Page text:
In the literature we see an ongoing debate about the position in the history of economic thought, of François Quesnay's Tableau écommique. According to some, the development of the Tableau has made Quesnay one of the greatest economists of all time. Others, on the other hand, view the Tableau rather in terms of an interesting effort which lacks any real significance. Professor Samuelson, in his work, seems to occupy an intermediate position.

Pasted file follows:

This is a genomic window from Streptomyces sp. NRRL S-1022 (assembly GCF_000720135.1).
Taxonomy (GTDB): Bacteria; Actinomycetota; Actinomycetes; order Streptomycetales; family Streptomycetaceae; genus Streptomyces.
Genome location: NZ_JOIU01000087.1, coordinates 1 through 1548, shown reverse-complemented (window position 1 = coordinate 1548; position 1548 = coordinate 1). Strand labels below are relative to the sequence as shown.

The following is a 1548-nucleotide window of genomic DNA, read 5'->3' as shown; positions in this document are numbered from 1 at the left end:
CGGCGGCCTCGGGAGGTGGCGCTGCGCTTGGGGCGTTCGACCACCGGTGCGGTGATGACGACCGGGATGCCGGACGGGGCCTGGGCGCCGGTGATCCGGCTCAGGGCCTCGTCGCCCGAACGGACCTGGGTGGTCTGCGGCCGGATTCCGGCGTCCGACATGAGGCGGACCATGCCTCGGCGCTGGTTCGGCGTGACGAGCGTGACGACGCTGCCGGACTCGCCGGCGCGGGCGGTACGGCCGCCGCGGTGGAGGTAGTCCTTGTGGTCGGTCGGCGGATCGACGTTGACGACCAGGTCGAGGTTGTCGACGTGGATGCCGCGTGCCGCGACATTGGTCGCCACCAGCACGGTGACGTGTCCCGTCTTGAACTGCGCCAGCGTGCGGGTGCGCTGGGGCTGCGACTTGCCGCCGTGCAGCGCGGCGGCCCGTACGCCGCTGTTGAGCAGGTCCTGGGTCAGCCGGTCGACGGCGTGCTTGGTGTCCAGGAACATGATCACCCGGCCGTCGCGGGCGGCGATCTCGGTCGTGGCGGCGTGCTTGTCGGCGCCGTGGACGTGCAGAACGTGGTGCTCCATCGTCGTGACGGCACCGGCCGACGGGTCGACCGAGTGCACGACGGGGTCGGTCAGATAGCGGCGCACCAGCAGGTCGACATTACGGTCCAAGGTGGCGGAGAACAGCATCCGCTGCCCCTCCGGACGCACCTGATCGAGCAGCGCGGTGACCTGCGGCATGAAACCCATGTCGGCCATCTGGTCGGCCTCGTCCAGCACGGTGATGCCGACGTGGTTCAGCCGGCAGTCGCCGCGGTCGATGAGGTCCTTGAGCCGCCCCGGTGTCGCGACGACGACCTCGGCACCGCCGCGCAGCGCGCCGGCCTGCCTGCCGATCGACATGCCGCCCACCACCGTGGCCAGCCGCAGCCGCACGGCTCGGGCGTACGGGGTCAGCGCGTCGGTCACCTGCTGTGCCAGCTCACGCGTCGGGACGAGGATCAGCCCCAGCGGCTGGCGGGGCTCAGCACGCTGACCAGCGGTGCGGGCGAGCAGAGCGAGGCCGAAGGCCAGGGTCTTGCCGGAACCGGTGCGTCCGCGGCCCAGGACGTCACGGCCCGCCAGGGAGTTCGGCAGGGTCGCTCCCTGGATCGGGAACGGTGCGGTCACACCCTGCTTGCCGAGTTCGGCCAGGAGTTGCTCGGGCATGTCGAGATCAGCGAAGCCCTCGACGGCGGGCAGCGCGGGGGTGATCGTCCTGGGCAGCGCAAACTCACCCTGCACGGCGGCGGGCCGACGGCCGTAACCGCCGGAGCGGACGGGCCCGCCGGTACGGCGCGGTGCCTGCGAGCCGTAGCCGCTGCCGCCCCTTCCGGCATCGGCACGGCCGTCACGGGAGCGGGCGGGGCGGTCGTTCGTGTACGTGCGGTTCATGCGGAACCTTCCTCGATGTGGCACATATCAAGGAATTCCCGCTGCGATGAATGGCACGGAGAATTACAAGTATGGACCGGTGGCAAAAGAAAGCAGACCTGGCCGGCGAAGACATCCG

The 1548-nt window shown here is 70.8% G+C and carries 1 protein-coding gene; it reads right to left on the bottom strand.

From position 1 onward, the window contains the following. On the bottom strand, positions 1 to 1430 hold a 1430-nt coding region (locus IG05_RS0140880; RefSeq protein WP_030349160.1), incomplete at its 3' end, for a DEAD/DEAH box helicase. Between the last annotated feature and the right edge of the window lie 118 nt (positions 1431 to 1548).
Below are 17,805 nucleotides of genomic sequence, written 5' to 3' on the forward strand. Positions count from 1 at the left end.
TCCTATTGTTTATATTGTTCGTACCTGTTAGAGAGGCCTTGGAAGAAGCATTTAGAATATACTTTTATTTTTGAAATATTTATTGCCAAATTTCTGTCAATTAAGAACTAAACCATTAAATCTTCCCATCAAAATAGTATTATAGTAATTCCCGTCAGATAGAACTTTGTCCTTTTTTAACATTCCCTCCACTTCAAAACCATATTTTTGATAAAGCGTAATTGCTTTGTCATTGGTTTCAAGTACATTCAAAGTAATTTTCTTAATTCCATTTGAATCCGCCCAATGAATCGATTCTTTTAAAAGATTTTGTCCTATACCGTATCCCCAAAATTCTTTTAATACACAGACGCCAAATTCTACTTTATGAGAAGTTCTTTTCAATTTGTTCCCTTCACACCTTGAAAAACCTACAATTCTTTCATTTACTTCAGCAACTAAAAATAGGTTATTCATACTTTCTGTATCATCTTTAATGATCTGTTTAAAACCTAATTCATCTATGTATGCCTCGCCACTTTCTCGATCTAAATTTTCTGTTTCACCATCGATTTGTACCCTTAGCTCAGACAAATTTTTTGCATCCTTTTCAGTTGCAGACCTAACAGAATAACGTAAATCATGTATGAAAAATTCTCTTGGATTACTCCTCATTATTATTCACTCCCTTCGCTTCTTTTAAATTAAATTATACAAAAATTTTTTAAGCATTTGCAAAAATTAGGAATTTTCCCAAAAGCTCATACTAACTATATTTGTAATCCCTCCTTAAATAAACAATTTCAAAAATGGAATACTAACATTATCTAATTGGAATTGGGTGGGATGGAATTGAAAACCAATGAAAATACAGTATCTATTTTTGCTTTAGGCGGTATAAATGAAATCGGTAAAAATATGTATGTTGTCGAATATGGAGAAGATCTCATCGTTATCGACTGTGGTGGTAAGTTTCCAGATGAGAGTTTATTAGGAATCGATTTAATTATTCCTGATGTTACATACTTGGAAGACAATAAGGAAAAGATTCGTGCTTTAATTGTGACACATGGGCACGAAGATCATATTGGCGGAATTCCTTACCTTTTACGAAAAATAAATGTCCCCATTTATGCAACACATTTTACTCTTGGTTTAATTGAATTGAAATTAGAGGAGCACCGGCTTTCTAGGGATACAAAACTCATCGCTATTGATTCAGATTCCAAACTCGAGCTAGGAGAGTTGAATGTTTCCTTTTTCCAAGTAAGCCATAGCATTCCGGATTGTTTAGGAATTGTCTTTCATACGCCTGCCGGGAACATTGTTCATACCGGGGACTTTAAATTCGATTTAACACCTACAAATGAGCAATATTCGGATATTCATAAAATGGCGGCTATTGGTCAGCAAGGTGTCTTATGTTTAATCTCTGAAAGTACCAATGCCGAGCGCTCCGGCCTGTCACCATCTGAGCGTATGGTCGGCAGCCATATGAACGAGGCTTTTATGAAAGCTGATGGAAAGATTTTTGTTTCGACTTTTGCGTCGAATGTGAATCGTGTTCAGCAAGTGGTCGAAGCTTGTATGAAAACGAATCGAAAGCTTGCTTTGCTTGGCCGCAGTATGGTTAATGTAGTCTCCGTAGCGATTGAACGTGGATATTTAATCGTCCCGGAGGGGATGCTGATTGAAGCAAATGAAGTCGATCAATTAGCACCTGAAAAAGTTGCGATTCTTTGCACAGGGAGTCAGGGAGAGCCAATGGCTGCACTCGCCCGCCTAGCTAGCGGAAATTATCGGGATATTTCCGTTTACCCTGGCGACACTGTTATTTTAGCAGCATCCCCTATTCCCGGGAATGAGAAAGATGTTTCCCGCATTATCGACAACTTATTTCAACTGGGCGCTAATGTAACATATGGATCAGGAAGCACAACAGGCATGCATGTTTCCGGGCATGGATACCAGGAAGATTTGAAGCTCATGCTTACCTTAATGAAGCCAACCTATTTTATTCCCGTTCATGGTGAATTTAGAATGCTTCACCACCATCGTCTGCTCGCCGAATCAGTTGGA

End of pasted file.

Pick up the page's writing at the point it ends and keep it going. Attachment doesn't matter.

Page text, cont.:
In this paper we hope to show that by looking at Quesnay's work in connection with that of Achylle-Nicolas Isnard, a direct successor and critic, the greatness and novelty of Quesnay will become apparent. Isnard employed Quesnay's views on circularity, but as opposed to Quesnay he emphasised the productivity of all sectors of the economy. By presenting a novel mathematical presentation of Isnard's work, we will show that his work is extremely relevant in order to interpret and unify present-day efforts regarding circular-flow types of models, including today's input-output models. In this sense, we aim to provide a direct link from the Tableau to modern theory.